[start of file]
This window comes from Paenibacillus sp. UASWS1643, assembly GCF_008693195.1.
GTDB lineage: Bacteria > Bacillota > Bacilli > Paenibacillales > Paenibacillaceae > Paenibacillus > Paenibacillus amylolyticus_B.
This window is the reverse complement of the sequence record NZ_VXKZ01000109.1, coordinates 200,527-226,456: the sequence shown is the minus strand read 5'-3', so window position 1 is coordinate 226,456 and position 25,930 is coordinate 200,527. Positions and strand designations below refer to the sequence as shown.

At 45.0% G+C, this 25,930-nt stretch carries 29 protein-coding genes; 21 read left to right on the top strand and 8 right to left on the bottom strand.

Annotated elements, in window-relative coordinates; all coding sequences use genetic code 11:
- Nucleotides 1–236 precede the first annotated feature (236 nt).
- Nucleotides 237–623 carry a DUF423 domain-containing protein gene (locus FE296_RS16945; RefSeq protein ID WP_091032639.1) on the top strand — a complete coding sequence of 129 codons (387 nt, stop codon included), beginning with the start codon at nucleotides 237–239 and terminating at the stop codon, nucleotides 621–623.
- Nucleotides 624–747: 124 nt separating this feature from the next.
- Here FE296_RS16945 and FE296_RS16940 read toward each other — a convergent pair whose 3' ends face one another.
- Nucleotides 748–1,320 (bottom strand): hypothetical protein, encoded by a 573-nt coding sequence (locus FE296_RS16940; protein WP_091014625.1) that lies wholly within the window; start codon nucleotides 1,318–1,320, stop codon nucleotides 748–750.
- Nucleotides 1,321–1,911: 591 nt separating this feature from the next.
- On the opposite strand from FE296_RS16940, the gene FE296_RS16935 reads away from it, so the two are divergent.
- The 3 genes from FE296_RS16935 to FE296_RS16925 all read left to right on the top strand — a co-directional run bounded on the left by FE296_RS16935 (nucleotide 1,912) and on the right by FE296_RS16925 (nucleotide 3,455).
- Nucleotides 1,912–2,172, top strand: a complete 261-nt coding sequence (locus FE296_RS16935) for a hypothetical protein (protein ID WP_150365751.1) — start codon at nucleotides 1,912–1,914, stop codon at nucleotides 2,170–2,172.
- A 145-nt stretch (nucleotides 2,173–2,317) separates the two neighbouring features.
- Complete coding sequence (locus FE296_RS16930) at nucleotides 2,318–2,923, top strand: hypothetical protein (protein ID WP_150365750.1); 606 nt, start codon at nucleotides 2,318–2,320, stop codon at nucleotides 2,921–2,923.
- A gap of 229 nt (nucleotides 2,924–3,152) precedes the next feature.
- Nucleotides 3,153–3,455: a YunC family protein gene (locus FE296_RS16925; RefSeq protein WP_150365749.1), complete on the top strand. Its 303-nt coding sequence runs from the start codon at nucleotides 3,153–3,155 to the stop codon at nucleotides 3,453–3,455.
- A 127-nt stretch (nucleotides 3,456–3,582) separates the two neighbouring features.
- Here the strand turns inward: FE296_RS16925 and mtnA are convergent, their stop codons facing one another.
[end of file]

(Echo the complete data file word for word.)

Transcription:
This window comes from Paenibacillus sp. UASWS1643, assembly GCF_008693195.1.
GTDB lineage: Bacteria > Bacillota > Bacilli > Paenibacillales > Paenibacillaceae > Paenibacillus > Paenibacillus amylolyticus_B.
This window is the reverse complement of the sequence record NZ_VXKZ01000109.1, coordinates 200,527-226,456: the sequence shown is the minus strand read 5'-3', so window position 1 is coordinate 226,456 and position 25,930 is coordinate 200,527. Positions and strand designations below refer to the sequence as shown.

At 45.0% G+C, this 25,930-nt stretch carries 29 protein-coding genes; 21 read left to right on the top strand and 8 right to left on the bottom strand.

Annotated elements, in window-relative coordinates; all coding sequences use genetic code 11:
- Nucleotides 1–236 precede the first annotated feature (236 nt).
- Nucleotides 237–623 carry a DUF423 domain-containing protein gene (locus FE296_RS16945; RefSeq protein ID WP_091032639.1) on the top strand — a complete coding sequence of 129 codons (387 nt, stop codon included), beginning with the start codon at nucleotides 237–239 and terminating at the stop codon, nucleotides 621–623.
- Nucleotides 624–747: 124 nt separating this feature from the next.
- Here FE296_RS16945 and FE296_RS16940 read toward each other — a convergent pair whose 3' ends face one another.
- Nucleotides 748–1,320 (bottom strand): hypothetical protein, encoded by a 573-nt coding sequence (locus FE296_RS16940; protein WP_091014625.1) that lies wholly within the window; start codon nucleotides 1,318–1,320, stop codon nucleotides 748–750.
- Nucleotides 1,321–1,911: 591 nt separating this feature from the next.
- On the opposite strand from FE296_RS16940, the gene FE296_RS16935 reads away from it, so the two are divergent.
- The 3 genes from FE296_RS16935 to FE296_RS16925 all read left to right on the top strand — a co-directional run bounded on the left by FE296_RS16935 (nucleotide 1,912) and on the right by FE296_RS16925 (nucleotide 3,455).
- Nucleotides 1,912–2,172, top strand: a complete 261-nt coding sequence (locus FE296_RS16935) for a hypothetical protein (protein ID WP_150365751.1) — start codon at nucleotides 1,912–1,914, stop codon at nucleotides 2,170–2,172.
- A 145-nt stretch (nucleotides 2,173–2,317) separates the two neighbouring features.
- Complete coding sequence (locus FE296_RS16930) at nucleotides 2,318–2,923, top strand: hypothetical protein (protein ID WP_150365750.1); 606 nt, start codon at nucleotides 2,318–2,320, stop codon at nucleotides 2,921–2,923.
- A gap of 229 nt (nucleotides 2,924–3,152) precedes the next feature.
- Nucleotides 3,153–3,455: a YunC family protein gene (locus FE296_RS16925; RefSeq protein WP_150365749.1), complete on the top strand. Its 303-nt coding sequence runs from the start codon at nucleotides 3,153–3,155 to the stop codon at nucleotides 3,453–3,455.
- A 127-nt stretch (nucleotides 3,456–3,582) separates the two neighbouring features.
- Here the strand turns inward: FE296_RS16925 and mtnA are convergent, their stop codons facing one another.